One of my friends has complained about a virus problem on his computer. He has no internet connection, so I thought of creating a rescue CD for him. Read about both Kaspersky and Bitdefender from their sites, and found that both of them offer a rescue CD that can be recorded on to a pen drive. They can then be used for booting. My question is, if i create a bootable USB in this way, can I also use it for storing files, as I always do, or can it only be used for running this anti-virus? Thanks.
If there’s room left on the stick, you can store anything you want.
If I were you, I’d also burn a copy of the rescue CDs onto CD/DVD.
Making bootable USB sticks can be tricky, and you won’t know for sure if your USB stick is bootable in a certain pc until you have tested it in that pc. Some pcs are very picky about USB sticks when it comes to booting, some USB sticks are difficult or impossible to make bootable, some programs are difficult to make bootable on a USB stick, and there are several “standards” for making a USB stick bootable. All this makes it unpredictable as to what will boot on which pc.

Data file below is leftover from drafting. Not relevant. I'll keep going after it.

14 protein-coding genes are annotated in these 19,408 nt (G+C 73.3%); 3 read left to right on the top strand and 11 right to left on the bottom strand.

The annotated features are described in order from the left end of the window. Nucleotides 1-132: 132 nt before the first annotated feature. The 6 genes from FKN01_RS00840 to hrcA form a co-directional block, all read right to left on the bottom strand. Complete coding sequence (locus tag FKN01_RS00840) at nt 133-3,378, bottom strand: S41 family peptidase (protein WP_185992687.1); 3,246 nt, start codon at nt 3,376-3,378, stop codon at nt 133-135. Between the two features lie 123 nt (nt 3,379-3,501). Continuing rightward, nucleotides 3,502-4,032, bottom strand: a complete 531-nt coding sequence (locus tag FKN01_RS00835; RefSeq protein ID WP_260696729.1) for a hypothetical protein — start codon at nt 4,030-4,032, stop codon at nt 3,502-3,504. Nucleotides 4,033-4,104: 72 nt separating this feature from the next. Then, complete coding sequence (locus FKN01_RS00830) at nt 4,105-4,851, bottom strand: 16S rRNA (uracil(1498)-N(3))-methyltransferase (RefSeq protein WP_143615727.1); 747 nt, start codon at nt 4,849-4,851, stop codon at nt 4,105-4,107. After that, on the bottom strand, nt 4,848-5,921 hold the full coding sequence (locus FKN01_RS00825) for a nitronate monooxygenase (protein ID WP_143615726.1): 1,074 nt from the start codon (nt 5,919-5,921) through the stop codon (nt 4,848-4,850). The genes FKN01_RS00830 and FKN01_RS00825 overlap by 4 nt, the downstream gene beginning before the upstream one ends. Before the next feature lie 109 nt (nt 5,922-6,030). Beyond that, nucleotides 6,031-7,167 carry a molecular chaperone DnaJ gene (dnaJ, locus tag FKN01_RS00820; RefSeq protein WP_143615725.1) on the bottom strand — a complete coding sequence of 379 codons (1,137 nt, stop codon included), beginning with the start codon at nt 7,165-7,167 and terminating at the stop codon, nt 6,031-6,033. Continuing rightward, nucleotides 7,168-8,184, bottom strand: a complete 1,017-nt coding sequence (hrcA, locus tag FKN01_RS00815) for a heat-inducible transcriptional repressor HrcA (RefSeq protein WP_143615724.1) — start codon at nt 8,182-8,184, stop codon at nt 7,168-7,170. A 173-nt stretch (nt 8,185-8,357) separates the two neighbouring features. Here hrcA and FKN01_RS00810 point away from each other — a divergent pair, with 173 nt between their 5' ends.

The reason why I thought USBs can be good is because the updates that are necessary for anti-virus software. You can’t update a CD. But now it seems that even if it were a USB stick, the updates are temporary. They are not saved. After use, the program just reverts back to the original state. Or is there any software whose updates remain on the pen drive?